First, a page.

Home / News / India /  'Don't follow what millennials did': Zerodha co-founder Nikhil Kamath shares business advise for Gen-Z

Zerodha co-founder Nikhil Kamath has a suggestion for Gen-Z entrepreneurs amid inflation. Sharing a chart of US Fed rates from July 1954 to January 2023, Kamath said that Gen-Z entrepreneurs won't see a high growth rate in their businesses because of the higher cost of capital.

Referring to the 15-year period (2008-2022) when the US kept its interest rates low even as the inflation was higher, Kamath on Twitter wrote, "Take the narrative of 2008 to 2022 was an anomaly, not the norm; what worked for millennials will not work for Gen Z - higher cost of capital will directly impact the growth rate".

Usually, when there's inflation, the US Federal Bank typically raises interest rates to create a balance in the economy.

Kamath added that millennials like him are the "luckiest generation" for having access to capital at a low rate even with high inflation, something that is rare.

"For every young person looking to start a business, don't follow what the millennials did (luckiest generation in my mind, including myself) in that 15-year Era...," he tweeted.

The Zerodha co-founder added, "It's uncanny how #inflation and fed rates spike just before a recession over a 70-year period. A fall in inflation and the first downward change in rates could be confirmation of a #recession...".

Meanwhile, New York Federal Reserve President John Williams has said that the US central bank still has more interest rate rises ahead of it and will need to keep monetary policy restrictive for some time to come.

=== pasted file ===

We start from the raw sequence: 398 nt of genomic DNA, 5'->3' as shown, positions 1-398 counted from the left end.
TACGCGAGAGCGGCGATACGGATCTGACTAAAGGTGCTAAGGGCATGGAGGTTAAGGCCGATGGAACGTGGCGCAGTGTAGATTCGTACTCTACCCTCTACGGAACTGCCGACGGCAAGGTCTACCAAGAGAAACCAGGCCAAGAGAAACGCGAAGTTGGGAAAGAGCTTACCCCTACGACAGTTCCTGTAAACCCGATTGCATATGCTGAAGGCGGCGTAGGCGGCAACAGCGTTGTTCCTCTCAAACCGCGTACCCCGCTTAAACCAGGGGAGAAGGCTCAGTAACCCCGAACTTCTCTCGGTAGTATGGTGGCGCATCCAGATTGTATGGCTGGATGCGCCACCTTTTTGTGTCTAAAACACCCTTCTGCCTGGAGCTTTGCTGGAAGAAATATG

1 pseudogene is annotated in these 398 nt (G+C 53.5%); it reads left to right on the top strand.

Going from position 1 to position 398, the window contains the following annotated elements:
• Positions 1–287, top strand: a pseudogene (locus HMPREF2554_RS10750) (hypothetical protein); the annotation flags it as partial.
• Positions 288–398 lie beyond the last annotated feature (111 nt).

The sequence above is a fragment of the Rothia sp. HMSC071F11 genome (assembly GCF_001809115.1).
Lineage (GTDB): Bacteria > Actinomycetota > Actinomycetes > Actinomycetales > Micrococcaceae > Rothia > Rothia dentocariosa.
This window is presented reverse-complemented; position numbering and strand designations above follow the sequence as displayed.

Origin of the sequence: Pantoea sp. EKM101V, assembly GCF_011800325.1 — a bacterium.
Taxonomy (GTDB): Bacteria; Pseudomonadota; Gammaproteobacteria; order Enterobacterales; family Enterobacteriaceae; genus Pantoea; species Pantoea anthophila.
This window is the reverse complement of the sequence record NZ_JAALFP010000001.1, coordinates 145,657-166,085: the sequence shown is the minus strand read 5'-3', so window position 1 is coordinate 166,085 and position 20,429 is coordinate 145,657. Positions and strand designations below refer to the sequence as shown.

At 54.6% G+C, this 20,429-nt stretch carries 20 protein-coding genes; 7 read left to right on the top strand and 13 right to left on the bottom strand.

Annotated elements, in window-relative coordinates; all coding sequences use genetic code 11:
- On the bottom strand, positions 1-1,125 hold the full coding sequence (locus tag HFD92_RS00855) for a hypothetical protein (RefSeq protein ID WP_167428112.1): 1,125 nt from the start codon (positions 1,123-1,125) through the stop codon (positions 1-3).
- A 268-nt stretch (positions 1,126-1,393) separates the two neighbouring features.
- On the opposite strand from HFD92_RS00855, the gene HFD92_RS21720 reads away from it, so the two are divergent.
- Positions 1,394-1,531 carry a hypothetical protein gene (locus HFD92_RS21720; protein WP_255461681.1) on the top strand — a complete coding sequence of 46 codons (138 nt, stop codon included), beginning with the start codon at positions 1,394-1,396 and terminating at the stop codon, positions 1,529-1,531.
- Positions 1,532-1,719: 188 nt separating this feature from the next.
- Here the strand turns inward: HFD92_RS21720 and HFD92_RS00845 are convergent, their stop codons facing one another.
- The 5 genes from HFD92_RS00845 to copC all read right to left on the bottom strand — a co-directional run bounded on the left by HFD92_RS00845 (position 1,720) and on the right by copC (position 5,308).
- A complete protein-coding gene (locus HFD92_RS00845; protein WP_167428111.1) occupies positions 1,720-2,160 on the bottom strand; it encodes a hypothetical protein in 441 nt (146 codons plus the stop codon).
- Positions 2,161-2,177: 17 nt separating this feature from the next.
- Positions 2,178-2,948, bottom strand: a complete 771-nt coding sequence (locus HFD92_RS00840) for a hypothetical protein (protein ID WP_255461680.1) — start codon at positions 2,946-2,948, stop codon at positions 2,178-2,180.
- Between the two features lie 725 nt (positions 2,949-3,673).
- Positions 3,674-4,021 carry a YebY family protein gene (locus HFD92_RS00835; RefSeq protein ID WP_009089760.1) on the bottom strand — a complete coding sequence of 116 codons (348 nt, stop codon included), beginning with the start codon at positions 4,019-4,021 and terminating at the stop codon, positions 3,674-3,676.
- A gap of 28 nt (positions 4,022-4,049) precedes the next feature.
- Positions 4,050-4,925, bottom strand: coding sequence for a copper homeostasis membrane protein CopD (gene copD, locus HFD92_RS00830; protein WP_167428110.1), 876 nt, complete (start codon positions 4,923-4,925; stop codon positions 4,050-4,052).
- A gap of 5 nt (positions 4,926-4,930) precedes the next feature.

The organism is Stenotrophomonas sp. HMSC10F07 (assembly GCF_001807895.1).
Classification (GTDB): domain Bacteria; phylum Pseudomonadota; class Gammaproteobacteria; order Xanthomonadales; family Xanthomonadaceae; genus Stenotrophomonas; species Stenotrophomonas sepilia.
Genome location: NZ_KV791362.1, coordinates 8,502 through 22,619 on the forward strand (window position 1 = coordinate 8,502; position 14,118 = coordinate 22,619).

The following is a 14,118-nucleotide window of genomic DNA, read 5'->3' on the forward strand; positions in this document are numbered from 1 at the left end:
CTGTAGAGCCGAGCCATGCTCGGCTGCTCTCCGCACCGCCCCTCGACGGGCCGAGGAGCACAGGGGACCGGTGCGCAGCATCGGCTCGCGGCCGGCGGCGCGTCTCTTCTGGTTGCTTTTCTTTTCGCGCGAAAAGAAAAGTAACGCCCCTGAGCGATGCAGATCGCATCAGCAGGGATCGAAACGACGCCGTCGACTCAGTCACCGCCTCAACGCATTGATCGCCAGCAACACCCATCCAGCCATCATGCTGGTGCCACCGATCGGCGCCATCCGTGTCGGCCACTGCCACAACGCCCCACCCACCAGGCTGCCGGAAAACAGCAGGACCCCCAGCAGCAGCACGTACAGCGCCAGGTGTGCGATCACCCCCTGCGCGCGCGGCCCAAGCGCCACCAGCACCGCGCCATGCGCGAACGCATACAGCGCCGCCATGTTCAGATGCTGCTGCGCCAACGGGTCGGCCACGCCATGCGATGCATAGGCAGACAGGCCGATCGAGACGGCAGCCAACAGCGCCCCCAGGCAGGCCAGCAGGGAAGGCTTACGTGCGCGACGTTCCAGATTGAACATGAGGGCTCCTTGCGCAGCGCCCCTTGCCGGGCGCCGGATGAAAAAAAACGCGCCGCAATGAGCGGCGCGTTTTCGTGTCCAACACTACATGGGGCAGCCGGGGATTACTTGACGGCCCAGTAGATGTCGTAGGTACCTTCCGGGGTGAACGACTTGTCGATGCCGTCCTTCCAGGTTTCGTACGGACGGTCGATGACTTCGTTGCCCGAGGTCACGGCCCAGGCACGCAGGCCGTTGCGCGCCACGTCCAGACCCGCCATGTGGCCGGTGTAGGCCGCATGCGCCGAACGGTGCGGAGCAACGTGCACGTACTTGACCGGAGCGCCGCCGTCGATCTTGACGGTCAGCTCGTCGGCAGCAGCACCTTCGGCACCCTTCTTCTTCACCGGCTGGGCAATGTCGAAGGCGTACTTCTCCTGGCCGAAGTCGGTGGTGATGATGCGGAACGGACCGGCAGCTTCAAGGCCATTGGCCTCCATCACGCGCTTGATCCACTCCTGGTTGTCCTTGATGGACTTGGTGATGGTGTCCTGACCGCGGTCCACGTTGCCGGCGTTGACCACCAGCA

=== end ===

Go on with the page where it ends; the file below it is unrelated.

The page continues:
Moving to a federal funds rate of between 5.00% and 5.25% "seems a very reasonable view of what we'll need to do this year in order to get the supply and demand imbalances down," Williams said at a Wall Street Journal event.

"Tightening of monetary policy should help restore balance between demand and supply and bring inflation back to 2% over the next few years," Williams added.

On 1 February, the US Federal Reserve slowed its pace of interest rate hikes Wednesday, tempering its aggressive campaign to rein in costs as inflation cools, while signaling the battle is not yet over.

The US central bank announced a quarter-point hike to the benchmark lending rate at the end of its two-day policy meeting, taking the rate to a target range of 4.50-4.75%.

The Fed has cranked up interest rates eight times since March 2022, including four consecutive 0.75 percentage point increases, lifting borrowing costs in hopes of dampening demand.

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